BACKGROUND OF THE INVENTION
1. Field of the Invention
The present invention relates to a projectile which is fireable in a spin-stabilized manner from a weapon barrel or launch tube through the action of the gas pressure generated by a propellant charge, and which projectile is guidable during flight.
2. Discussion of the Prior Art
A projectile of this type has become known from the disclosure of German Pat. No. 30 26 409. In order to increase the flying range of the projectile, in comparison with a purely ballistic trajectory, the rearward portion of the projectile body or fuselage is equipped with sliding surfaces. Also, the tail-end structure of the projectile carries control surfaces or fins for guiding the projectile towards a target. While the projectile is stored or retained in a magazine, and when the projectile is loaded into a weapon barrel or launch tube, the above-mentioned sliding surfaces (which are over-caliber sized in this operational position) are folded into the projectile body, and the (similarly over-caliber sized) control surfaces are retracted against or into the tail-end structure of the projectile.
SUMMARY OF THE INVENTION
Accordingly, it is an object of the present invention to equip a projectile, of the type under consideration, in the rearward region of its tail-end structure, and preferably behind the control surfaces, with a type of propulsion cage so as to facilitate a ballistic firing of the projectile from a weapon barrel or launch tube through the intermediary of the gas pressure generated by the propellant charge. Hereby, on the one hand, the initial spin of the projectile should not be greater than that required to stabilize the projectile at the beginning of its trajectory, inasmuch as the outward unfolding of the glide surfaces should occur as soon as possible after the projectile reaches a ballistically stable, initial trajectory. However, the outward unfolding of the control surfaces can be disturbed by an excessively high rate of projectile spin because of the centrifugal forces and the tangential oncoming airflow against the projectile. On the one other hand, an ordinary weapon barrel (preferred in the interest of standardizatiion) is equipped with a drag field profile, which would lead to an unnecessary or even damagingly intense initial spin of the projectile.
When, in contrast therewith, upon firing, a propulsion cage is rotated within the barrel relative to the projectile, then the spin of the projectile is lower than the spin of the cage which is generated by the drag-field profile in the weapon barrel. However, there must be hereby ensured that, especially the starting conditions at the discharge from the weapon barrel will not lead to a mechanical destruction of the propulsion cage. This is so because (in contrast to the firing of a projectile from the cannon of an armored vehicle) the service personnel for a weapon, of the type under consideration herein, would not be adequately protected from from a propulsion cage which disintegrates immediately in front of the weapon barrel.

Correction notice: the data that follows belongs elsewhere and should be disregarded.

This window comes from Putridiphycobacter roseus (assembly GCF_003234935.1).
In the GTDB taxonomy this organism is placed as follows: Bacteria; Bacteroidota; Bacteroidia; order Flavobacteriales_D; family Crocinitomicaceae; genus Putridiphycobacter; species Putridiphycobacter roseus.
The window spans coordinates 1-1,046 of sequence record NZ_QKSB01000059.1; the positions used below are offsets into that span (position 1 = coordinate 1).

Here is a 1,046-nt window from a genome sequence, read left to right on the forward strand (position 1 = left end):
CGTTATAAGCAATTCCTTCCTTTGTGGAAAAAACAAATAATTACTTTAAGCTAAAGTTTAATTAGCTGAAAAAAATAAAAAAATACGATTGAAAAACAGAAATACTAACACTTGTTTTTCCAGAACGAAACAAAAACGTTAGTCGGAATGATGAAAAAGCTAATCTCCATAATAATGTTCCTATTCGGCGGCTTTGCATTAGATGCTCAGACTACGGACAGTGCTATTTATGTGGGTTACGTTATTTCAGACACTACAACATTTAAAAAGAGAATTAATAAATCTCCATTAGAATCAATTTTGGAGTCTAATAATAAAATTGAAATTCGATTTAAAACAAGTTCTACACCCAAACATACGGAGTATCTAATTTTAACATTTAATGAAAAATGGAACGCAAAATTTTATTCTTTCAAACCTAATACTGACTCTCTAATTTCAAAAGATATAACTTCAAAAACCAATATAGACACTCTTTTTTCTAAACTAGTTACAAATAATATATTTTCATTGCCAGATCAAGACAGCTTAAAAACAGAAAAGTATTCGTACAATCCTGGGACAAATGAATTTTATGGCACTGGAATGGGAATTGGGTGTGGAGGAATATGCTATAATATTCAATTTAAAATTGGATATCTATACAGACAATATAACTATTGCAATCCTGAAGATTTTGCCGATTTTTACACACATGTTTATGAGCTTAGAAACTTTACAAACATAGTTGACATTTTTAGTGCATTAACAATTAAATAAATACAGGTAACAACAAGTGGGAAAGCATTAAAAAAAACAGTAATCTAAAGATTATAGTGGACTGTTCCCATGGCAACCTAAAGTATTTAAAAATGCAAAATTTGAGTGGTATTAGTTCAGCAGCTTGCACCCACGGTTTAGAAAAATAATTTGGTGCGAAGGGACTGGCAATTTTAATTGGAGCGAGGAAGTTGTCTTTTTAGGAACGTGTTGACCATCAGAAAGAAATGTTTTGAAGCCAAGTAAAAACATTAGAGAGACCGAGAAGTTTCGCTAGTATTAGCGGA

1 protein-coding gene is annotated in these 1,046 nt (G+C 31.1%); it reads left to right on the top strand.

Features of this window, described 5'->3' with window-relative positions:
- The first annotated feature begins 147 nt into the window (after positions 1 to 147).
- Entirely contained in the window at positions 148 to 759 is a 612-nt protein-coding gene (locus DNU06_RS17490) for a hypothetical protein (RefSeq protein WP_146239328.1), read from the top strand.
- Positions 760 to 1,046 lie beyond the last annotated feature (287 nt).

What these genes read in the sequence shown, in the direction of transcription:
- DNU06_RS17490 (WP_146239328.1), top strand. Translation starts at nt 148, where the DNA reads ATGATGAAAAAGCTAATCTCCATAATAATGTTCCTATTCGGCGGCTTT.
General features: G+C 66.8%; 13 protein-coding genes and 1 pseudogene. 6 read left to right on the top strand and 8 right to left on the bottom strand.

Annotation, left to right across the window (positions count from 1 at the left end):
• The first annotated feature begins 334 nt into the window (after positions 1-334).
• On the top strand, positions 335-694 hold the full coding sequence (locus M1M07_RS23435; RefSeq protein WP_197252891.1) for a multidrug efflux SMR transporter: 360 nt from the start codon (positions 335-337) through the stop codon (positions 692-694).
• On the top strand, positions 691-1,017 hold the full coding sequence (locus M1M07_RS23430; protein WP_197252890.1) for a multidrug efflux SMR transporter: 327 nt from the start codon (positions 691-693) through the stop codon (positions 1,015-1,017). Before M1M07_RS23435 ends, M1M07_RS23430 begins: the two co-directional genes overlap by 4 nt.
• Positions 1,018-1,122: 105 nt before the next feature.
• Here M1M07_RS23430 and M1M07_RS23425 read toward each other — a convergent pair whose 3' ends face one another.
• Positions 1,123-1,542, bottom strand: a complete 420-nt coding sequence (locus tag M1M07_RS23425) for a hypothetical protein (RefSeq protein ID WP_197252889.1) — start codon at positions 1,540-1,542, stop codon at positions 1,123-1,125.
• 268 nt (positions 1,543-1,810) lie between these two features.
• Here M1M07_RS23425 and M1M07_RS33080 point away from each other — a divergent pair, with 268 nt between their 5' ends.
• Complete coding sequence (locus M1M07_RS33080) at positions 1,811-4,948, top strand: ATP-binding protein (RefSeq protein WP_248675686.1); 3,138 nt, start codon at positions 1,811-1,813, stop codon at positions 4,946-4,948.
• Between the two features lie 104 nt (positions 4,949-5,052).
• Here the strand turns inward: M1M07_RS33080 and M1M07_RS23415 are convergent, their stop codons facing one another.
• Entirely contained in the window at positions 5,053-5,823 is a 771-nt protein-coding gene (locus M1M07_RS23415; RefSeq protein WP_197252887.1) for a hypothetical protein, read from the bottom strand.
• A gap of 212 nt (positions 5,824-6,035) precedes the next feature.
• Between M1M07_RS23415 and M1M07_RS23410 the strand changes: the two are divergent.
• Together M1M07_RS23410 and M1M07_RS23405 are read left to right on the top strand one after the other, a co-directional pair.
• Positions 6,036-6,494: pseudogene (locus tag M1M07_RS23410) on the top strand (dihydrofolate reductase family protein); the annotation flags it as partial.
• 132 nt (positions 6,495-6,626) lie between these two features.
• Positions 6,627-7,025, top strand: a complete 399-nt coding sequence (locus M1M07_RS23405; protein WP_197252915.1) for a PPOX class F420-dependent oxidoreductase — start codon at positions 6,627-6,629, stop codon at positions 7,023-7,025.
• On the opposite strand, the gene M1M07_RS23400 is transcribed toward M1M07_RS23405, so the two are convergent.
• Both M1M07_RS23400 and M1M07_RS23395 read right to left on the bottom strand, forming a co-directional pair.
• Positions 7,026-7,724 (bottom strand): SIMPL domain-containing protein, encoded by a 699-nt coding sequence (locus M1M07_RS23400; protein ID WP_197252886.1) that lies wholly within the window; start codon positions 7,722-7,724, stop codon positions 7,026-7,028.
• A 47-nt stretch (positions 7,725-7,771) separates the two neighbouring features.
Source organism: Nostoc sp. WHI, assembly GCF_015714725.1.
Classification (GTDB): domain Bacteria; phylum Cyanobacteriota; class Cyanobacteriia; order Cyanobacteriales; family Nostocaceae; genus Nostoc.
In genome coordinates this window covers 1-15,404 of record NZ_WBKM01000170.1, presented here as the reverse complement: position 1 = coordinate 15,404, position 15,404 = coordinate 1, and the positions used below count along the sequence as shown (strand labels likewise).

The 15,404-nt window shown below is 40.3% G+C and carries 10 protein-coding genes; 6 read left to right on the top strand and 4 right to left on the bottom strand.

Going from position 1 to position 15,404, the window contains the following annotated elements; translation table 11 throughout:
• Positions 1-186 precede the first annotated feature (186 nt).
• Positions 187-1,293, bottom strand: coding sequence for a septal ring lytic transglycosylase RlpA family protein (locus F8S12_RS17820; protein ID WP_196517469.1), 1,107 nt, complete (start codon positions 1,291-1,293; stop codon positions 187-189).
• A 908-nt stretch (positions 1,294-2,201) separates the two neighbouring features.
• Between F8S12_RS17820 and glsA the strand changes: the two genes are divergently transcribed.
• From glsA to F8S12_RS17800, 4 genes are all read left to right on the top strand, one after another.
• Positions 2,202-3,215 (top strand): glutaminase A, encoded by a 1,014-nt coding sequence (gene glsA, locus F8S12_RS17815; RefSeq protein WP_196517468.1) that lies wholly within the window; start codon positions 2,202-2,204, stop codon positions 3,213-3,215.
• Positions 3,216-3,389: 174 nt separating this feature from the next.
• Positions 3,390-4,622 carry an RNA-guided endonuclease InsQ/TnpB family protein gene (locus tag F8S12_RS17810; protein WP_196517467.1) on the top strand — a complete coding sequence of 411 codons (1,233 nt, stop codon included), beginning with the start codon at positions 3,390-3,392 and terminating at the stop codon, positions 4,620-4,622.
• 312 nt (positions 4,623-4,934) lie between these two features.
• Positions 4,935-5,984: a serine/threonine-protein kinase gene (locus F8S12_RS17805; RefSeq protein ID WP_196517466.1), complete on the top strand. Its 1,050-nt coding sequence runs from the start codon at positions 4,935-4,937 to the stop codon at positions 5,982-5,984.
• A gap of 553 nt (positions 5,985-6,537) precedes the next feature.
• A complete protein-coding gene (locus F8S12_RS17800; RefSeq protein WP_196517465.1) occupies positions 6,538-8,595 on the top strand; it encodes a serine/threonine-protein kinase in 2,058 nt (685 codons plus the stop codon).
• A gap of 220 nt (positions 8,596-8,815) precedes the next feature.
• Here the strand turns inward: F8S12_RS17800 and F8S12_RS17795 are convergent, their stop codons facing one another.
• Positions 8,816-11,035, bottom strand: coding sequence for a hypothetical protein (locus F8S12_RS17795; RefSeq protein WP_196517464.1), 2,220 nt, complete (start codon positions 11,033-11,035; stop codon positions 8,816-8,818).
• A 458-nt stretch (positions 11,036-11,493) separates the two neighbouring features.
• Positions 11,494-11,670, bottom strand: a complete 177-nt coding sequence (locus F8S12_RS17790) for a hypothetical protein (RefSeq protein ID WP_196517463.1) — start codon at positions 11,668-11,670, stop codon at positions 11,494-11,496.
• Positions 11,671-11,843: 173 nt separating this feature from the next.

In recognition of these conditions, consequently it is an object of this invention to provide a projectile, of the type under consideration, which meets the indicated requirements. This object is inventively achieved in that the projectile of the type under consideration is equipped with a sealing ring that coaxially encompasses, and is in a sliding frictional engagement with, an axially-limited region of the tail-end structure of the projectile.
The cylindrical frictional sliding engagement between surfaces of the tail-end structure of the projectile and the sealing ring surrounding the former can be designed as a paired material arrangement at the cooperating cylindrical surfaces, and which has the capacity to withstand optimal mechanical and thermal stresses.
To obtain the sealing effect within the barrel; for example, as the caliber changes, a sliding ring which extends about the tail-end structure of the projectile is expediently molded about or sprayed with a plastic material, and the material property of the plastic is selected for an optimum strength with respect to the thermal and mechanical stresses encountered during the sealing of the gas pressure chamber for the propellant charge. In the interest of obtaining a low degree of wear on the inner wall of the barrel, and also a high strength of the barrel and the sealing properties with respect to the gas pressure, as well as the mechanical torsional load transmission, it is advantageous to employ a fiber-reinforced plastic material. Flange-shaped inserts in the plastic material of the sealing ring, which are fastened to its sliding or glide ring, and which are manufactured from a mechanically stiffer material than the plastic material component (serving for caliber-bridging and for the sealing of the propellant gas), may be provided to increase the surface available for the adhesion of the plastic material to the sliding ring, as well as for the stiffening of the plastic member in the firing direction. An especially high degree of assurance against the radial scattering of portions of the plastic material members upon the exit from the weapon barrel is achieved when these flange inserts extend in parallel at an angle relative to the longitudinal extent of the projectile.
BRIEF DESCRIPTION OF THE DRAWINGS
Additional alternatives and modifications, as well as further features and advantages of the invention, may now be readily ascertained from the following detailed description of an exemplary embodiment thereof, taken in conjunction with the single FIGURE of the drawing which illustrates, in a fragmentary longitudinal sectional view, a portion of the tail-end structure of a projectile with an encompassing sealing ring thereon.